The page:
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Pentecostal/Charismatic Churches and Ecumenism: An Interview with Mel Robeck Why should Pentecostal/charismatics be involved in ecumenical dialogue?

Mel Robeck (center), during a discussion on ecumenism, at the 2014 meeting of the Society for Pentecostal Studies.

Mel Robeck: I am convinced that most of our real differences do not so much lie where we say they do, that is, in our various theological positions. Yes, our doctrinal differences are sometimes deep and they are very real. But our most substantive differences lie in a history packed with personal relationships that have been broken, in the misinformation that has been sown between us, in our differing sociologies and social locations, in our unwillingness to admit that during our time of division the other could have changed, or that God could be working among them when they strive toward some form of visible unity. All too often, we seem to have a psychological need to be “right”—that is, to be in control.

For the sake of mission alone we need a united witness to the reconciling power of the Gospel.

Pentecostal/charismatics do have a right to critique both the theology and practice of other Christians, but we would not be genuine if we did not also affirm the right of others to critique ours. What we don’t have is the right to reject interaction or participation with them out of hand. We have the responsibility to challenge them to greater levels of conformity to the Word of God, but we don’t have the right to disinherit them as our siblings, our brothers and sisters “in Christ.” Our unwillingness to take up this responsibility leaves “them” without the gifts that God has given to us for the Church and it leaves “us” without the gifts that God has given through them for the Church. We really do need one another, and we all suffer because of our unwillingness to admit that simple fact. What is extremely sad to me is the fact that all too often we criticize “them” for not exhibiting the very things that “we” view as our strengths. “We” withhold from “them” what God has given to “us.” By doing this, “we” condemn “them” to failure when “we” could be “their” source of healing. In the end, I believe that “we” will be held accountable for what we refuse to offer to “them” that would enable “them” to be whole, and “we” will be held accountable for what “we” refuse to accept in the help that the Lord offers to “us” through “them.”

In their “Decree on Ecumenism” (Unitatis Redintegratio, 1), the Bishops of the Roman Catholic Church who gathered in Rome for the Second Vatican Council made a very important assertion.

Christ the Lord founded one Church and one Church only. However, many Christian communions present themselves to men as the true inheritors of Jesus Christ; all indeed profess to be followers of the Lord but they differ in mind and go their different ways, as if Christ himself were divided. Certainly such division openly contradicts the will of Christ, scandalizes the world, and damages that most holy cause, the preaching of the Gospel to every creature.

“Endeavoring to keep the unity of the Spirit in the bond of peace” Eph. 4:3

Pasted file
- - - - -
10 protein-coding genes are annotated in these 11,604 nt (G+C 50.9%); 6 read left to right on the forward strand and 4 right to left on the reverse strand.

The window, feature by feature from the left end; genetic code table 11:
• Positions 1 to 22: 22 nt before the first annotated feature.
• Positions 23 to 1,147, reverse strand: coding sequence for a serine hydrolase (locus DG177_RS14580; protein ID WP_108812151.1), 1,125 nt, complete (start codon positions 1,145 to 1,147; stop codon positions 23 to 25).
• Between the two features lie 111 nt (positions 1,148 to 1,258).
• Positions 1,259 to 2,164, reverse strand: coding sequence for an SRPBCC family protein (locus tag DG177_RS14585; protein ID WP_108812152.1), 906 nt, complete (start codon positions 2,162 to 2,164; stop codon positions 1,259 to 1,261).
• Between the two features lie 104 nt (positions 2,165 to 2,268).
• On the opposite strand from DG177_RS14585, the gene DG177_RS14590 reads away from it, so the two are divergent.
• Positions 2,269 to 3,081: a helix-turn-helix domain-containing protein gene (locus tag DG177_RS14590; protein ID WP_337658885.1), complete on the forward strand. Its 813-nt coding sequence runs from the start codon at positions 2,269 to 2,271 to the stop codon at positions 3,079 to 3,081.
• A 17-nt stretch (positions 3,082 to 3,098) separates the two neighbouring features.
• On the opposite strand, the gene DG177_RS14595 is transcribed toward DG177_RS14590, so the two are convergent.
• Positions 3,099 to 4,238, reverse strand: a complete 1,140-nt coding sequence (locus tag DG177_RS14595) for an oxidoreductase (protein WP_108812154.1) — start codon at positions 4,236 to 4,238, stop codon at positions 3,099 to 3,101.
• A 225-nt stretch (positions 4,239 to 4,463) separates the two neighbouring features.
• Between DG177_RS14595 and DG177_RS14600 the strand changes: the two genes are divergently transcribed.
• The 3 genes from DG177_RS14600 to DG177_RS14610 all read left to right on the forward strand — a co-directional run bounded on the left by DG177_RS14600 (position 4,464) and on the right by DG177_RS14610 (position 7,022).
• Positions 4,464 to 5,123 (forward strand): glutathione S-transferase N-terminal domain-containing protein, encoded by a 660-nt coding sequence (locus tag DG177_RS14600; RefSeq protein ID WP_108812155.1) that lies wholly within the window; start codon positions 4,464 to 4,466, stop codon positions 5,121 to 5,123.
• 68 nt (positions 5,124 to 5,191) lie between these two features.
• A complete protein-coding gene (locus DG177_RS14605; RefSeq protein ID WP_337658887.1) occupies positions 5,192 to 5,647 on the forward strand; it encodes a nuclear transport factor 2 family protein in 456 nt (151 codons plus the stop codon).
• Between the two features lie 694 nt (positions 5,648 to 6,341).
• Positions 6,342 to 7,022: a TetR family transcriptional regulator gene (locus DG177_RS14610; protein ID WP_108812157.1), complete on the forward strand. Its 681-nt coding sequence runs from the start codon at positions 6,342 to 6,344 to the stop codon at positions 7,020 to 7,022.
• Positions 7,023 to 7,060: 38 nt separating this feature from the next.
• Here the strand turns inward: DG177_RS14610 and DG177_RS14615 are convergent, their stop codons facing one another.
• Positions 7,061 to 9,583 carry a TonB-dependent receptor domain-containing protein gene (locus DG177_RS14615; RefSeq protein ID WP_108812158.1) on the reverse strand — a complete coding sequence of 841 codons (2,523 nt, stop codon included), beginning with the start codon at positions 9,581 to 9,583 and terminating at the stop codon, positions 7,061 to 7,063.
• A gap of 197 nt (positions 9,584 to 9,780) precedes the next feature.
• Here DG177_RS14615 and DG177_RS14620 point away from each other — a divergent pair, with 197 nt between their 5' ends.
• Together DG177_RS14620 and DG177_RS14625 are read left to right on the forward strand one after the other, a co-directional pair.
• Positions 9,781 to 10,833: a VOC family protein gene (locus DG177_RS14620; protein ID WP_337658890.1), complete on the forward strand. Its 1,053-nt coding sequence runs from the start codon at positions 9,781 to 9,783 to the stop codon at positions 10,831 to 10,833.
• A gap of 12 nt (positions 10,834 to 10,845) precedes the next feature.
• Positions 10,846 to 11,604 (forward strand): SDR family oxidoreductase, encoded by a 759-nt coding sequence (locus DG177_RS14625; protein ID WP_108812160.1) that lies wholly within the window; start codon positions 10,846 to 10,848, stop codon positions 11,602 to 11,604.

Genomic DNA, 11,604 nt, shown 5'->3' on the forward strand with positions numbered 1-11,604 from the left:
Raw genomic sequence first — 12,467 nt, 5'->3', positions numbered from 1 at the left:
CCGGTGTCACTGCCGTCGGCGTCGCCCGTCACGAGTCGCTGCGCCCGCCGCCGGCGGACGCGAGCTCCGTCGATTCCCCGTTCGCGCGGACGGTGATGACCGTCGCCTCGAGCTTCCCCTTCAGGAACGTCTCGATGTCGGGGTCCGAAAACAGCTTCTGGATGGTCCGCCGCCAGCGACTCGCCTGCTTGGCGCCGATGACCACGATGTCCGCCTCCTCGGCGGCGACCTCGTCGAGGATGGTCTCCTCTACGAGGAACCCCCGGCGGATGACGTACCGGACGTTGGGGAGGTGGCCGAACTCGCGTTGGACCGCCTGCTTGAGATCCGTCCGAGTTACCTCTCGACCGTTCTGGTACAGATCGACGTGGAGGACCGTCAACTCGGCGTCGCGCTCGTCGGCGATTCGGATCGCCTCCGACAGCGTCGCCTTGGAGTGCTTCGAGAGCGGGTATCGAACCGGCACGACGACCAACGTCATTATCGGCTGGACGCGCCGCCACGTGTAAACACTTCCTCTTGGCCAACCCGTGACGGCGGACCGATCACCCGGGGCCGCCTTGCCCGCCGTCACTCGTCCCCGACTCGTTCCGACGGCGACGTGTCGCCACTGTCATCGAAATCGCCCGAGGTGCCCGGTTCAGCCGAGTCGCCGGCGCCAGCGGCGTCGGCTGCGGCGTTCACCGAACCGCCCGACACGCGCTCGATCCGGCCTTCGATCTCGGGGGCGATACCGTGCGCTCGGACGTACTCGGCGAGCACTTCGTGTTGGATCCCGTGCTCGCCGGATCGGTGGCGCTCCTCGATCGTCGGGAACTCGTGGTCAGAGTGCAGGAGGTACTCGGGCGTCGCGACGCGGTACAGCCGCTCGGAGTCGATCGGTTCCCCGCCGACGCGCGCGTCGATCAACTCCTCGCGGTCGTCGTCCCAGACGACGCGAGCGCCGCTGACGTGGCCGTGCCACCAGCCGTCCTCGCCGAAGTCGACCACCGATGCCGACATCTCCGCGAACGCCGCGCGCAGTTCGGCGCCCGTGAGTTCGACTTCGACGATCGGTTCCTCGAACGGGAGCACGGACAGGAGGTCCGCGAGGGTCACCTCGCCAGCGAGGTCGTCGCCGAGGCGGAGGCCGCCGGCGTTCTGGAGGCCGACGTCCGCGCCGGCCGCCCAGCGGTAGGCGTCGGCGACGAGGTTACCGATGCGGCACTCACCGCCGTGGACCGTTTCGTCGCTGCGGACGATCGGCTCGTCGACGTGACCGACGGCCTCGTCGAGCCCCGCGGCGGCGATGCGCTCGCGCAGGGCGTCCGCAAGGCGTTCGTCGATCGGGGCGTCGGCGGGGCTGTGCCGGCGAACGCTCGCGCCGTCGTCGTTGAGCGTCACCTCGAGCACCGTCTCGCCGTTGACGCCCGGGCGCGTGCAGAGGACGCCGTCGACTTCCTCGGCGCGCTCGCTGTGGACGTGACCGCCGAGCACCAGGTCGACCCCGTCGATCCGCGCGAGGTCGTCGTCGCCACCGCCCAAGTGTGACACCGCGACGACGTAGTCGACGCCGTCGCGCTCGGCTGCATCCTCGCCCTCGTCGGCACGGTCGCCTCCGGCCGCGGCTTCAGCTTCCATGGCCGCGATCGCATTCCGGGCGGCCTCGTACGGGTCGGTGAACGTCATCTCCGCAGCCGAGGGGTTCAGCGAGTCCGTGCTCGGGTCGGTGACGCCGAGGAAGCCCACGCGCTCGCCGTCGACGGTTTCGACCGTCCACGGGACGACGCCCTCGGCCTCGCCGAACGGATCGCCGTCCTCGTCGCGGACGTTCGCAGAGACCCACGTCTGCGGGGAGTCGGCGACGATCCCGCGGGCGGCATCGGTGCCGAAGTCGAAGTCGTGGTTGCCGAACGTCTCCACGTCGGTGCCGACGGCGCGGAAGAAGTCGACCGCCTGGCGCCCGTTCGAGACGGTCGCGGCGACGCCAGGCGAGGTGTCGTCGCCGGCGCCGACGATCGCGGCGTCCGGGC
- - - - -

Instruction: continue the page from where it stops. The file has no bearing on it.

If the divisions of the Church truly hold such implications for the proclamation of the Gospel that we are called to share with the world (Matthew 28: 19-20), and which we lift up as one of our reasons for being, then it is important for our congregations and denominations to work at those things that divide us from one another. One way for this to happen is for Christians of good will, who are troubled by the current state of affairs, to sit down with one another and talk about their differences. Essentially, that is all that ecumenical dialogue is. Dialogue can help us to understand one another. It can help us to clear out the “dead wood” that separates us. It can help us to acknowledge our differences. It can help us to plan how to move forward together.


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Category: Ministry, Winter 2003

About the Author: Cecil M. Robeck, Jr., Ph.D. (Fuller Theological Seminary), is Senior Professor of Church History and Ecumenics and Special Assistant to the President for Ecumenical Relations at Fuller Theological Seminary in Pasadena, California. He is an ordained minister with the Assemblies of God who has served at the seminary since 1974. His work on the Azusa Street revival is well known. His ecumenical work, since 1984, is highly respected around the world by Christian leaders outside the Pentecostal Movement. He continues to serve as a bridge between Pentecostalism and the larger church world, leading international dialogues, participating in ecumenical consultations, and working on and writing about church-dividing issues. He appears regularly on the Town Hall weekly telecast. He co-edited The Cambridge Companion to Pentecostalism (Cambridge, 2014) with Amos Yong, The Azusa Street Revival and Its Legacy (Wipf & Stock, 2009) with Harold D. Hunter, and The Suffering Body: Responding to the Persecution of Christians (Paternoster, 2006) with Harold D. Hunter. He is also the author of The Azusa Street Mission and Revival: The Birth of the Global Pentecostal Movement (Thomas Nelson, 2006 and 2017) and Prophecy in Carthage: Perpetua, Tertullian, and Cyprian (Pilgrim, 1992). Faculty page

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